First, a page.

UDP and TCP Scans.
The transport layer is responsible for the transparent transfer of data between layers, from a source to a destination host via one or more networks. It can do this in a “reliable” fashion, which means the transport layer will retransmit if there is packet loss, or an “unreliable / best efforts” fashion, which means that data lost at lower layers must be retransmitted by some higher-layer application. Connectionless protocols ( UDP ) spread the state required to carry the data through every possible device while a connection oriented protocols ( TCP ) constrains the state to only those that are involved in the two-way communication process. These distinct differences affect network convergence and the way applications react to network failure. Connectionless, simply moves the data onto another path, while connections-orientated will have to build up the state again.
You can see from the packet header below that UDP is a lightweight protocol with little options to set. On the other hand, TCP has many options and flags that can influence communication.
Consider how these protocols work and respond to scans when they are enabled at your perimeter. The way these protocols interact with the network affects how they are viewed and scanned from the outside world. UDP simply sends a packet to the receiver with no mechanism for ensuring packet delivery and does not require a response from the target machine.This type of communication is often referenced to dropping a letter into a mailbox and not knowing if the receiver has opened it. So how does the design of these protocols affect the type of scans and results they offer?
A classic problem with UDP fingerprinting is that it is unlikely you will get a response back from the receiver. If the service is available and accepting UDP packets, the normal behavior for this service is to simply accept the packet but not send back a response to the sender. Likewise, a common firewall strategy is to absorb the packet and not send a response back to the sender – “if you can’t see me you can’t attack me” approach.
This is a very common case with UDP scans and they tend to result back with false positives. As a result of this behavior, most UDP scans provide very little information and mark nearly every port as “open|filtered”. Generally, a port is considered to be “open” if the scanning host does not receive back an Internet Control Message Protocol ( ICMP ) port unreachable message. To elicit more of a response you can optimize NMAP ( Network Mapper ) to include the “-sV” switch which will send special crafted packets to the ports that are listed as “open|filtered”. This can hopefully help us narrow down the results and generate ports to become “open|open”. Alternatively, you could go above Layer 4. For example, if you are doing an SNMP scanning, instead of looking for open UDP ports, you would send an “SNMP ping”. An SNMP ping is not like an ICMP ping. It operates above Layer 4 and simply requests the OID/object name universally present on all SNMP agents.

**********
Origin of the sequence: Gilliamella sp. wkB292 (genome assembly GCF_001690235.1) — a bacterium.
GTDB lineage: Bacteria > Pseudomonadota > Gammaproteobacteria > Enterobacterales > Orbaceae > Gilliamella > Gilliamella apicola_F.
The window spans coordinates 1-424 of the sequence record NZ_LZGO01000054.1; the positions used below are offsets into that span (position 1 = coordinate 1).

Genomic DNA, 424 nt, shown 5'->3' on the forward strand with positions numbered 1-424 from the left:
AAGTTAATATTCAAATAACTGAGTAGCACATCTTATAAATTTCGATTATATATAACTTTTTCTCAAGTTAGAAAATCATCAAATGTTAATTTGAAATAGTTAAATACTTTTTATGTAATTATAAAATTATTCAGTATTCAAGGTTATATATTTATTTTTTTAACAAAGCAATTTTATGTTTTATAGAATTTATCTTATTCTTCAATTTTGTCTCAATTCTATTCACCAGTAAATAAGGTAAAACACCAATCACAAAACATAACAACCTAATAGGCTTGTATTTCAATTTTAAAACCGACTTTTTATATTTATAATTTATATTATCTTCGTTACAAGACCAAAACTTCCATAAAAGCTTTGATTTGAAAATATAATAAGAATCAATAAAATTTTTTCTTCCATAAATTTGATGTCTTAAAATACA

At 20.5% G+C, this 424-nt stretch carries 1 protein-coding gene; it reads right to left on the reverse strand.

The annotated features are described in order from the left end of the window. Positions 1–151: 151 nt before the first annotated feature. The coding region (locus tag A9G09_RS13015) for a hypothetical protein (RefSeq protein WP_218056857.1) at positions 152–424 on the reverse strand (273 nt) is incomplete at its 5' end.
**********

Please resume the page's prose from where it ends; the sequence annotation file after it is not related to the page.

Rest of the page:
Another problem with UDP scans is that they are slow. UDP does not provide any error checking and in some cases the UDP CRC32 checksum is not supported by the IP stack being used. As a result, the scanning host usually sends three successive UDP packets and waits for at least one ICMP port unreachable message ( if the receiving host decides to generate a response ). The only way to go around this is to offset your stealth and generate multiple UDP scans in parallel.
In contrast, TCP is a connection-oriented protocol that uses a three-way handshake to create the communication session.
Its design makes is subject to a number of different scans which offer better results than a UDP scan. The most basic and stable type of scan is a TCP Connect scan. The scanning host attempts to complete the three-way handshake and tear down the session gracefully. This type of scan is not a “Stealth” scan and most applications will log the completion of a three-way handshake. If you want a faster or more stealthier scan, you could go for a TCP SYN scan. SYN scans are faster because rather than completing the entire three-way handshake, it only completes the first two steps of the process. If we consider the example of comparing the TCP three-way handshake to the analogy of someone making a phone call, an SYN scan would be similar to someone making a call but once the receiver picks up you say nothing and hang up. An SYN scan is the default NMAP scan.
Another useful scan which works by setting specific flags in the TCP header is called an XMAS scan. XMAS scans get their name due to the analogy of being “lit up like a Christmas tree”. The “lighting up” refers to the fact that the FIN, PSH, and URG packet flags are all set to “on” and the packet is “lit up like a Christmas tree”.
An XMAS crafted packet is highly unusual because it doesn’t have an SYN, ACK or RST flag set, violating traditional TCP communications. Why would you not set these flags? to elicit a response or not a response from the receiver. The RFC states that if an opened port receives a packet without an SYN, ACK or RST flag set, the packet should be ignored. As a result, NMAP is able to determine the port state without initiating or completing a connection to the target system but only if the target host’s operating system fully complies with the TCP RFC.
Consider early packet filters that would block inbound SYN packets in an attempt to stop a TCP three-way handshake. If no TCP three-way handshake could occur then no TCP communication can be originated from outside the filter. You need to take into consideration that the NMAP XMASS scan does not attempt to establish a full TCP session to determine what ports are open. It is true that this filter will prevent a TCP Connect scan but because an XMASS scan creates packets without the SYN flag set, it will bypass the filter.